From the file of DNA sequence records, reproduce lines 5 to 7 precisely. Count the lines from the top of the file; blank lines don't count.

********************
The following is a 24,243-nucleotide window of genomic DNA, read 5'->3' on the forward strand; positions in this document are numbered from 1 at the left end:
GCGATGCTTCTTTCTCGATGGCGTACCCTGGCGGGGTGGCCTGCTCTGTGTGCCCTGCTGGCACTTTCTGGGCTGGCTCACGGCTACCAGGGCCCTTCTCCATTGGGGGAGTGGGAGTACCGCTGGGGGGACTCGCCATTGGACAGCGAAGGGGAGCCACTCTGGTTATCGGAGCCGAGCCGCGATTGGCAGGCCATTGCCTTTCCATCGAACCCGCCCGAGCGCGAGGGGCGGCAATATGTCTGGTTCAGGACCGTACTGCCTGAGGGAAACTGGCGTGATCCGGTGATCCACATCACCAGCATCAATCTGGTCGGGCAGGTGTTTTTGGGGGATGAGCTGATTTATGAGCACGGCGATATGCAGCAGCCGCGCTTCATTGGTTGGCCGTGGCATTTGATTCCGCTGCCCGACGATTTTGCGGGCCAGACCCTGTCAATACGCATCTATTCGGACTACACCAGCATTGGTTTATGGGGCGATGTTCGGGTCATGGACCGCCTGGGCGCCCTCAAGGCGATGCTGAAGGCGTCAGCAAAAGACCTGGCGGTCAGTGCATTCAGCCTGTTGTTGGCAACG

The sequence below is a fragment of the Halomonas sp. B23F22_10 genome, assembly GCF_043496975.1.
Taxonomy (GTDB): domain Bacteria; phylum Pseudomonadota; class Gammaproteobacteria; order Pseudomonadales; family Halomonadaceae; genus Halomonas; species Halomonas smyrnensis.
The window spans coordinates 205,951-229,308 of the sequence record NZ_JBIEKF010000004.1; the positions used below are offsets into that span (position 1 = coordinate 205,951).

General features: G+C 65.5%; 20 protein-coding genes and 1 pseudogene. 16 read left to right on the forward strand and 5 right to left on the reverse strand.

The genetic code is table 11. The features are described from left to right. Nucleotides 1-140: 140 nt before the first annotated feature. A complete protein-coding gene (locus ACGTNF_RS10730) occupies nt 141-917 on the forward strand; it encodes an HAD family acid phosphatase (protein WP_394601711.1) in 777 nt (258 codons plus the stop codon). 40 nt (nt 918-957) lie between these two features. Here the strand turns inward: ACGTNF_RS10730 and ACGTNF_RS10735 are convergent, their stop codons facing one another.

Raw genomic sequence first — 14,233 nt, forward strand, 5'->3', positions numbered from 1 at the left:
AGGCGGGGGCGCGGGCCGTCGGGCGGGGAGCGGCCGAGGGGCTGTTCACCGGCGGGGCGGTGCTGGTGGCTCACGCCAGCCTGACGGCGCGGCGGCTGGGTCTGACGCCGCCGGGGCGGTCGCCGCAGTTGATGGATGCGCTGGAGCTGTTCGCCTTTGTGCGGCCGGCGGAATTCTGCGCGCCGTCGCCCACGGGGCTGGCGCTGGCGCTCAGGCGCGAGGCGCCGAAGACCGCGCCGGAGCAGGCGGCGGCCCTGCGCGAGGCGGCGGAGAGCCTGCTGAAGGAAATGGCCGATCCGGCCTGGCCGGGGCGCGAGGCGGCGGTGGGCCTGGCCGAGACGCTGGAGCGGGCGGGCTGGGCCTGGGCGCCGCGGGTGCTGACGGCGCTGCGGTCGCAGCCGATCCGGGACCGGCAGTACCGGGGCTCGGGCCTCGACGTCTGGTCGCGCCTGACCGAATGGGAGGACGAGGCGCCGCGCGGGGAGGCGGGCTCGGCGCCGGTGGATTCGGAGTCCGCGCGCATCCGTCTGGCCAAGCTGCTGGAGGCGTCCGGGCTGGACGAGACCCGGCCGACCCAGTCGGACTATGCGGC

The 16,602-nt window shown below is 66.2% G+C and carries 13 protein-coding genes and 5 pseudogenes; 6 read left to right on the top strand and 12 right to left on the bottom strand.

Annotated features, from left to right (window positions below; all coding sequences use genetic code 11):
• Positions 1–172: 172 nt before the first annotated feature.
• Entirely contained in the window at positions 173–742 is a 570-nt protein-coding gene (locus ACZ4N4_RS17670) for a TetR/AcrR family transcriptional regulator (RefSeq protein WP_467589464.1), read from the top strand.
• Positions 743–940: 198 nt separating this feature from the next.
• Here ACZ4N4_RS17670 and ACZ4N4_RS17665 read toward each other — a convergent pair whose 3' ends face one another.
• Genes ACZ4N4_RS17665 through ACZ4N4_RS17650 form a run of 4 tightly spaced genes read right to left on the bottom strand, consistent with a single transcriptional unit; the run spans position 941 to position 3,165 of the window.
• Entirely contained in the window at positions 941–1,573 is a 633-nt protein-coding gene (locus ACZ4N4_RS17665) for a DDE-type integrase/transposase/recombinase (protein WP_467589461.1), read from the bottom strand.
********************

The window spans coordinates 205,951-229,308 of the sequence record NZ_JBIEKF010000004.1; the positions used below are offsets into that span (position 1 = coordinate 205,951).

General features: G+C 65.5%; 20 protein-coding genes and 1 pseudogene. 16 read left to right on the forward strand and 5 right to left on the reverse strand.

The genetic code is table 11. The features are described from left to right. Nucleotides 1-140: 140 nt before the first annotated feature. A complete protein-coding gene (locus ACGTNF_RS10730) occupies nt 141-917 on the forward strand; it encodes an HAD family acid phosphatase (protein WP_394601711.1) in 777 nt (258 codons plus the stop codon). 40 nt (nt 918-957) lie between these two features. Here the strand turns inward: ACGTNF_RS10730 and ACGTNF_RS10735 are convergent, their stop codons facing one another.